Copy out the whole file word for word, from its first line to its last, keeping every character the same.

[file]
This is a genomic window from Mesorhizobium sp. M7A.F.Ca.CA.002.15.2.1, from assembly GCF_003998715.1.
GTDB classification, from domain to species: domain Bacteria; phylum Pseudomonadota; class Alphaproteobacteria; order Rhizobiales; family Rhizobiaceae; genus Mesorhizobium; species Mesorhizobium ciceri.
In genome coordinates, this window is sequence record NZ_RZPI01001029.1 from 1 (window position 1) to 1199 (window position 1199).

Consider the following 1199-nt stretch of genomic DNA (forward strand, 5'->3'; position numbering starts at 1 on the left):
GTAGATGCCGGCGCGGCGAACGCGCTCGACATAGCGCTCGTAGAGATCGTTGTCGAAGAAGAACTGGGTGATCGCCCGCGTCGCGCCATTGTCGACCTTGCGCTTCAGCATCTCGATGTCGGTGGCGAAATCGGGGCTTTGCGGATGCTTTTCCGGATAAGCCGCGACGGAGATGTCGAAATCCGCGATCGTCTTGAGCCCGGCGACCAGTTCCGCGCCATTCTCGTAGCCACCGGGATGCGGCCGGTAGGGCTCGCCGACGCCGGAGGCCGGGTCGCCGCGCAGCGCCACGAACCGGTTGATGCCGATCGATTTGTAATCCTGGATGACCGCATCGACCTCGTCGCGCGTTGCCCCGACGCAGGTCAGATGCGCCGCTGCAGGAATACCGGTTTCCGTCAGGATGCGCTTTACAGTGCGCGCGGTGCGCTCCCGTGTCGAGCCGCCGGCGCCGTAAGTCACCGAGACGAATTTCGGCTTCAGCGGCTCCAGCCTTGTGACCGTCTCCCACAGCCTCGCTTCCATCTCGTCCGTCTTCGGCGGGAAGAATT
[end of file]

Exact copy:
This is a genomic window from Mesorhizobium sp. M7A.F.Ca.CA.002.15.2.1, from assembly GCF_003998715.1.
GTDB classification, from domain to species: domain Bacteria; phylum Pseudomonadota; class Alphaproteobacteria; order Rhizobiales; family Rhizobiaceae; genus Mesorhizobium; species Mesorhizobium ciceri.
In genome coordinates, this window is sequence record NZ_RZPI01001029.1 from 1 (window position 1) to 1199 (window position 1199).

Consider the following 1199-nt stretch of genomic DNA (forward strand, 5'->3'; position numbering starts at 1 on the left):
GTAGATGCCGGCGCGGCGAACGCGCTCGACATAGCGCTCGTAGAGATCGTTGTCGAAGAAGAACTGGGTGATCGCCCGCGTCGCGCCATTGTCGACCTTGCGCTTCAGCATCTCGATGTCGGTGGCGAAATCGGGGCTTTGCGGATGCTTTTCCGGATAAGCCGCGACGGAGATGTCGAAATCCGCGATCGTCTTGAGCCCGGCGACCAGTTCCGCGCCATTCTCGTAGCCACCGGGATGCGGCCGGTAGGGCTCGCCGACGCCGGAGGCCGGGTCGCCGCGCAGCGCCACGAACCGGTTGATGCCGATCGATTTGTAATCCTGGATGACCGCATCGACCTCGTCGCGCGTTGCCCCGACGCAGGTCAGATGCGCCGCTGCAGGAATACCGGTTTCCGTCAGGATGCGCTTTACAGTGCGCGCGGTGCGCTCCCGTGTCGAGCCGCCGGCGCCGTAAGTCACCGAGACGAATTTCGGCTTCAGCGGCTCCAGCCTTGTGACCGTCTCCCACAGCCTCGCTTCCATCTCGTCCGTCTTCGGCGGGAAGAATT